They have never laid more than this so I can’t blame the lack of light.  Gosh, they aren’t even friendly chickens like the ones I used to have!  I threaten them with freezer camp as they run screaming from me.  I even named them and talked to them sweetly.  To no avail.  No eggs.

What do you all think?  Egg eater?

 

The FSA (Family Supported Agriculture)

veggie 2“Do you know what you want in your FSA this week?” I asked Emily.  Eggs, goat cheese, beets, potatoes, sweet potatoes, tomatoes, carrots, sage, and pumpkin piled into the cooler.

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I have always been on that in-between-sized farm.  I can grow a lot of produce, but I have run into a few problems with a small farm.  When I take produce to the farmer’s market, most folks will pass up my small display to go to the big farm tables.  You have to have a big, vibrant display to get folks to stop.  I tried to do a CSA (community supported agriculture) one year and some weeks my customers got a lot, and sometimes barely a shoe box.  We used to pick the best to go to the market and for the CSA’s and then ended up with the garden dredges ourselves, or worse, out to eat because we didn’t have enough!

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This year I took produce to the market early on and ran into the very same problems so I stopped.  Our kale is still four feet high out there and vibrant ruby beets line the row.  We have eaten more of our own produce then we ever have before.  We put up quite a bit as well.  I still have Jerusalem artichokes, sweet potatoes, potatoes, and cabbage to harvest but the garden is sleepily falling into slumber.

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I have found more joy in delivering large bundles of produce to my grown children then I ever did going to market.  Knowing that they are eating delicious, organically grown produce, cheese, and eggs makes this mama’s heart happy.  I always throw in some meat from my friends’ ranches.  It is my way of giving gifts to my kids.  I can’t always help them repair their cars or pay their bills, but I can feed them.  It’s what I do best.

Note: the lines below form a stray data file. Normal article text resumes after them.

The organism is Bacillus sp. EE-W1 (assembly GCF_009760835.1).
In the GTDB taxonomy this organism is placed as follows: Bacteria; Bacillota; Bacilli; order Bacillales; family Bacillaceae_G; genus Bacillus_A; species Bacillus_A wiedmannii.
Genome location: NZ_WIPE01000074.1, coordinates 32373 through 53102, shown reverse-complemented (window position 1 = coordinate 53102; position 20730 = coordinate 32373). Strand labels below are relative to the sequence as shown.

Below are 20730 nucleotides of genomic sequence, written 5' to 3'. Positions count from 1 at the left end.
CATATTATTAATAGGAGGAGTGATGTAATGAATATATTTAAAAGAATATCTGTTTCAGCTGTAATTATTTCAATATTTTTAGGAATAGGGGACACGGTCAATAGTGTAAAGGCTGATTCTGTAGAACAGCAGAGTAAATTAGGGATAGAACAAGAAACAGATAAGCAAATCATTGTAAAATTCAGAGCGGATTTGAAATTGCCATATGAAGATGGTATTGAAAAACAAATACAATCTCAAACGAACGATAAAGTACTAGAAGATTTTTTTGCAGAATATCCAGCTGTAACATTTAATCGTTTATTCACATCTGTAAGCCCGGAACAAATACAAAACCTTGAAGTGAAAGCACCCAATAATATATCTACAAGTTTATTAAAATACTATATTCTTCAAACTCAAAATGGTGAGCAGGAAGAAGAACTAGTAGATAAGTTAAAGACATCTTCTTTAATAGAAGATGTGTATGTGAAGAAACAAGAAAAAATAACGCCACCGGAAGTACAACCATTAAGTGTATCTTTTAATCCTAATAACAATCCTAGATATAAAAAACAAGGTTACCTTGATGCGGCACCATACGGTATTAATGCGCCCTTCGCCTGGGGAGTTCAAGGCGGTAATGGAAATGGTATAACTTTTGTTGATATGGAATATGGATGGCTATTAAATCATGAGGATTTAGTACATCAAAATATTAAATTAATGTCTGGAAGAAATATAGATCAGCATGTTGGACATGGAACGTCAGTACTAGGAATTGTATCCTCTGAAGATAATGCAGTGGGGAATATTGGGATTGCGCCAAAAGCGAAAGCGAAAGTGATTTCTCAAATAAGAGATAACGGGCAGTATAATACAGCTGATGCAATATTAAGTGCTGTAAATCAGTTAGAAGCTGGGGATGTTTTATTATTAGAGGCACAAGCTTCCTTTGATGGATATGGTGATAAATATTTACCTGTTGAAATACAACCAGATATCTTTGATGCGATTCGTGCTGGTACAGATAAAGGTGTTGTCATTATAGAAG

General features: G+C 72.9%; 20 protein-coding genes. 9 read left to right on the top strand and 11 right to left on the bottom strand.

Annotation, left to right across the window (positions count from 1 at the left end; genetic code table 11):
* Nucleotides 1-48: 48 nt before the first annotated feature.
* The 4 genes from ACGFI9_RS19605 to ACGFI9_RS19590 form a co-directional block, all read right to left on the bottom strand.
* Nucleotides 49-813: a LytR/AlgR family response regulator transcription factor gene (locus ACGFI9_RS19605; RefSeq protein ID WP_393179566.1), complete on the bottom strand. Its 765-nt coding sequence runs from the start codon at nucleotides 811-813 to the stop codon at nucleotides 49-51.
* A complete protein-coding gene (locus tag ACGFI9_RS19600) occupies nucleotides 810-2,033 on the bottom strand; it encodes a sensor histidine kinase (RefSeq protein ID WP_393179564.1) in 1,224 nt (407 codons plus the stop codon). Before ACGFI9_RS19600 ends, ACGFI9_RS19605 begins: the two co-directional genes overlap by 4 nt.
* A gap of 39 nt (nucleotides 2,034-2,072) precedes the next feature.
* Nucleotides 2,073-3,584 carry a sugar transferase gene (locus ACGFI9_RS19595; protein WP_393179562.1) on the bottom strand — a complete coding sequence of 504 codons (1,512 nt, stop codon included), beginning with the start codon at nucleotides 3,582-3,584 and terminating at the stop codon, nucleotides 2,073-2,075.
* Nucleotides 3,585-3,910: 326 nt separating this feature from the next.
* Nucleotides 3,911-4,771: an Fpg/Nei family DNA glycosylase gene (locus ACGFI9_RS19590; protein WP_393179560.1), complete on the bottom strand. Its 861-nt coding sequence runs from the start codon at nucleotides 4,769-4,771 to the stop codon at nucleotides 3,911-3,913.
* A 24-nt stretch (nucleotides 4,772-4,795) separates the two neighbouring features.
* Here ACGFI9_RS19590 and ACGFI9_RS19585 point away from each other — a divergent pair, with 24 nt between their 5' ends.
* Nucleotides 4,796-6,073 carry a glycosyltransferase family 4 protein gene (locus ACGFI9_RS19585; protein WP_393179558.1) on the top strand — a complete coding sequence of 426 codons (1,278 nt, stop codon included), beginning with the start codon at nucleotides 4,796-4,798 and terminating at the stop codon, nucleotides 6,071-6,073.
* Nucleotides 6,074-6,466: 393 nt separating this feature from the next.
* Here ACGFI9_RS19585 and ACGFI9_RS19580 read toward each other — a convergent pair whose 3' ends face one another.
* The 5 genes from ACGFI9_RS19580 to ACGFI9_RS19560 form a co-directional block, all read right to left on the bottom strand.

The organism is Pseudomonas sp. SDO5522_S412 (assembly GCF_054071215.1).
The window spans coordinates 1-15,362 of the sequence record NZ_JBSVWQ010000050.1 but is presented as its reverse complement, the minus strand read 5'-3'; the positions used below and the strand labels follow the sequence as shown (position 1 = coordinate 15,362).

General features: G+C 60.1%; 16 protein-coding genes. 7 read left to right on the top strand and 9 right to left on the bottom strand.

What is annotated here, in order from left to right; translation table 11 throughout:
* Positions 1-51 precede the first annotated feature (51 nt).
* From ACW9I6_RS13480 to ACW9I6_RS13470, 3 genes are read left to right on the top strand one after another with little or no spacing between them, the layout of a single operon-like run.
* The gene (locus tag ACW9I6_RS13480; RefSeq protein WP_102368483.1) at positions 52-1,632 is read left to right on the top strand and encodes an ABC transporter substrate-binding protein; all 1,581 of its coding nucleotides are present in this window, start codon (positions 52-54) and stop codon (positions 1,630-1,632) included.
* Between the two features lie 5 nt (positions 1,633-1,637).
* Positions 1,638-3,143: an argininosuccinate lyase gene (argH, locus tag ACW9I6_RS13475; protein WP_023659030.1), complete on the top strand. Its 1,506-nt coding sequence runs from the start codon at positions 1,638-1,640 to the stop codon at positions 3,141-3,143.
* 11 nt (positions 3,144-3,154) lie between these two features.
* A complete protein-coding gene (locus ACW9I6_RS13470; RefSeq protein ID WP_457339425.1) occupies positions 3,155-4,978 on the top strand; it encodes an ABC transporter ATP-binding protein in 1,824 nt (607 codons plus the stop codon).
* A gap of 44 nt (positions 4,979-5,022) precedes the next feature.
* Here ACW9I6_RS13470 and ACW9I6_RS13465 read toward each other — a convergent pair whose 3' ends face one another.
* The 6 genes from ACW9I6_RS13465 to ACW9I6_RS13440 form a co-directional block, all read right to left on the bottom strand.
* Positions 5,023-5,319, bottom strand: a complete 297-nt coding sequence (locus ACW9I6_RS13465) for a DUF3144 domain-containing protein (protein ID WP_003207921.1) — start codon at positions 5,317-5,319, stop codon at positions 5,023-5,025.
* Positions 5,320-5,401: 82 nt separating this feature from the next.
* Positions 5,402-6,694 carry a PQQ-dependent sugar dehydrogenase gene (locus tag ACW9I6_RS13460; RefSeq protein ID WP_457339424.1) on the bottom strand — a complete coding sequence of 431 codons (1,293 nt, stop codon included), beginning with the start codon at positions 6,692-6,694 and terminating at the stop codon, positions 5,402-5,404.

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FSA stands for Family Supported Agriculture.  Payment comes in the form of a hug, and that is just right for me.

Chicken Mama

I simply cannot wait to hold those babies in my hand.  Those little balls of fluff.

As we were losing our rented farm and needing to find someone to live with, we had to give away everything.  I stood outside and watched those chickens be placed head first into crates.  My chickens.  Laverne, Luisa, Ginger, and twenty-two of their named sisters…the ducks too.  I kind of lost myself there for awhile and as Doug helped them pack up my chickens, I stood screaming.  Screaming.  Losing my animals was worse than losing my antiques.  Worse than losing my three cords of wood, my newly planted garden, my homesteading school, my dreams.  Our chickens made us farmers when we first started out.  Our little house in town where our children would spend hours in the coop kissing and cuddling each chick.  Chickens took us to the next level.  In four weeks we will have chickens again.

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Doug and Maryjane drove to the feed store to order chicks and picked out two Salmon Faverolles who lay pinkish eggs, have slippered feet, and who are docile and good layers.  They are also very pretty.  We do love pretty chickens.

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Two Marans joined their order, those beautiful dark chocolate eggs and pretty feathers.  This is a picture of me holding one of our Marans.  It was used in an article that was written about our family in the Huffington Post.

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Four Jersey Giants, our favorite.  One of our Giants, Shirley used to sit in the lawn chair and read magazines with me.  They were among our friendliest chickens.

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My friend is raising Javas.  They have pink eggs, are a little conceited, but they are pretty enough to warrant it.  We are getting four of them.

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To complete our order, after much begging from me and Maryjane, Doug chose two blue Runner ducks.  My heart is full.

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In four weeks I will be a chicken mama again.  I know I keep saying it, but it sure is good to be back.

Farmgirl’s Eggnog Revisited

I wrote this post a few years back but with the influx of fresh milk and eggs from my farmer girlfriends, I felt it was certainly worth repeating.  You can use store bought milk and eggs if you trust your eggs.  A nice addition to this recipe is 1/4-1/2 teaspoon of peppermint, orange, or almond extract.  Enjoy!

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Farmgirl’s Eggnog

In a blender combine:

3 eggs (We use farm fresh eggs from the coop.  They are raw in this recipe so use eggs you trust!)

2 1/2 cups of milk (You can use any milk but I sure love my goat’s milk.)

1/2 cup of organic raw sugar (Yup, half a cup, this is the holidays.)

2 Tablespoons of homemade vanilla extract (Or 2 teaspoons of store bought. Click here for homemade vanilla extract recipe.)

1 teaspoon of pumpkin pie spice